American woman, husband arrested in murder in northern Mexico

CHIHUAHUA, Mexico – Cynthia Kiecker says she and her Mexican husband stood out as “kind of the hippies of Chihuahua,” a conservative northern Mexico city where cowboy hats and boots are the norm.

A native of Bloomington, Minn., Kiecker ran a boutique with her husband. Signs inside the now-vandalized store advertise tarot-card readings, dreadlock weaving and faith healing with stones. Her husband, Ulysis Perzabal, a musician, had waist-long hair – until it was shorn by police.

The couple says being different landed them in jail for the murder of 16-year-old Viviana Rayas. They have been accused of Satanism, and say they were tortured into confessing to the killing.

Even her father, Jose Cerilo Rayas, says the prosecution’s case is “full of inconsistencies.”

“The family has serious doubts that police have arrested the real culprits,” he said.

Viviana disappeared in Chihuahua on March 16, the latest in a wave of disappearances of young women in the city since 2000. Police came under pressure from her father, a union leader, to find her.

Days after her father held a demonstration demanding action, police found the girl’s decayed body in a vacant lot May 28.

Two days later, police pounded on Kiecker’s door with a sledgehammer.

“They put a bag over my head. I almost couldn’t breath,” Kiecker says of her arrest.

After bundling her into a van, she says “they took me into a room and tried to stretch me out on a cot, spread-eagle, but somebody said ‘No,’ and somebody else said, ‘give her some shocks on her breasts.’ “

“They poured water on my shirt to make the electric shocks work better. They said, ‘You dirtbag, you know we can kill you, don’t you?’”

Kiecker says she signed a confession after hearing her husband’s screams from an adjoining room. Both were charged with homicide, which carries a 50-year maximum sentence.

Police deny the torture allegations, but U.S. consular personnel who saw Kiecker a week after the arrest say she still had a bruise on her left arm and other injuries. They have requested an investigation.

Prosecutors cite the testimony of three witnesses who have said Viviana attended satanic-style parties at the couple’s home. Kiecker and her husband say they don’t remember ever having met the girl.

According to prosecutors, Viviana passed out after taking drugs and Kiecker killed her with a blow to the head because her husband paid too much attention to the girl.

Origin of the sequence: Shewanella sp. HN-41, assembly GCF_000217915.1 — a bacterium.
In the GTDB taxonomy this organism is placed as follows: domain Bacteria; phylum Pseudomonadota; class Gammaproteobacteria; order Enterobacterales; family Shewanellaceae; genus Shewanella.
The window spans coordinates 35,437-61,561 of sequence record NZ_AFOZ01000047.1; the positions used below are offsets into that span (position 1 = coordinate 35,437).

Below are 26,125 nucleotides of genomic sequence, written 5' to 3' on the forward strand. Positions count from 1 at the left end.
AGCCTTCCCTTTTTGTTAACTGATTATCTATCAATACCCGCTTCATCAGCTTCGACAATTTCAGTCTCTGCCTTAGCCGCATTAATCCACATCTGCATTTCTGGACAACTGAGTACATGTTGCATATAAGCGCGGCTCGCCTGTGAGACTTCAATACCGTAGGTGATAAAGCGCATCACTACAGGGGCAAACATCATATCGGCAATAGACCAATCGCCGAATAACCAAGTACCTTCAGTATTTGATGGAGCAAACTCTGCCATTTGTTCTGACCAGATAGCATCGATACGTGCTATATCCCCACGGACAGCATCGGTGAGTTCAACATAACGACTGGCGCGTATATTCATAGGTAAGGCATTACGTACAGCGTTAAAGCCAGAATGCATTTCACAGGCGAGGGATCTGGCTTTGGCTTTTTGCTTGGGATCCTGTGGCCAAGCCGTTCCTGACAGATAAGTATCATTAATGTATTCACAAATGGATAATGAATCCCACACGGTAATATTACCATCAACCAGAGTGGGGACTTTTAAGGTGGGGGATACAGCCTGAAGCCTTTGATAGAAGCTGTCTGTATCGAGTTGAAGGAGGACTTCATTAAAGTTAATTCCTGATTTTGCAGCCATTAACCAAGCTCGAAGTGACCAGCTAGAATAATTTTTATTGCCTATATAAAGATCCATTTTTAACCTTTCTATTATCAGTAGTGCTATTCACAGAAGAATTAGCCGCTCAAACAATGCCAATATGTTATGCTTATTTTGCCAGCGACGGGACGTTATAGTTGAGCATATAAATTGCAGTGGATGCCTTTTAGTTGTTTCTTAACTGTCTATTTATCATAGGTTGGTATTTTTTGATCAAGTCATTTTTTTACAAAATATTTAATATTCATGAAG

Police offer a choice of two possible murder weapons – both metal bars found in the couple’s home – but no physical evidence links either to the crime.

Her father says Viviana didn’t know the suspects and didn’t even drink beer, much less take drugs.

In testimonies they later claimed were extracted under torture, two friends of Kiecker’s implicated her in the crime, and described satanic rituals at the couple’s home.

Court records offer conflicting descriptions of what happened: the couple killed or burned chickens, killed goats and drew circles on the floor, performed pre-Hispanic rituals and worshipped a snake figure, or dressed in black robes – another witness said white robes – while voicing incantations in Latin or another language.

“I made it all up,” said one witness, Manuel Lopez Dominguez, a 47-year-old artist. Police “wrapped a towel around my neck, and I was beginning to choke to death. … They said I had to go along with the story.”

Jorge Zuniga, state investigative police coordinator, denies that.

“These three witnesses came forward voluntarily,” Zuniga said. “I don’t know of any witnesses who have been tortured.”

Zuniga concedes that state police have yet to perform DNA tests on Viviana’s corpse, or on a single strand of hair found in the van supposedly used to dump the girl’s body.

Amnesty International has reported torture is often used in Mexico to extract confessions. It documented one case in Chihuahua where a policeman was charged with planting a photograph at the scene of a woman’s killing to incriminate a suspect.

Viviana’s father says it may have been easier for police to target Kiecker and her husband than search for a potential serial killer moving south.

Police “look for a profile: people who maybe dress funny or look strange, so that people will say, ‘Yes, that must be them,’” he said.

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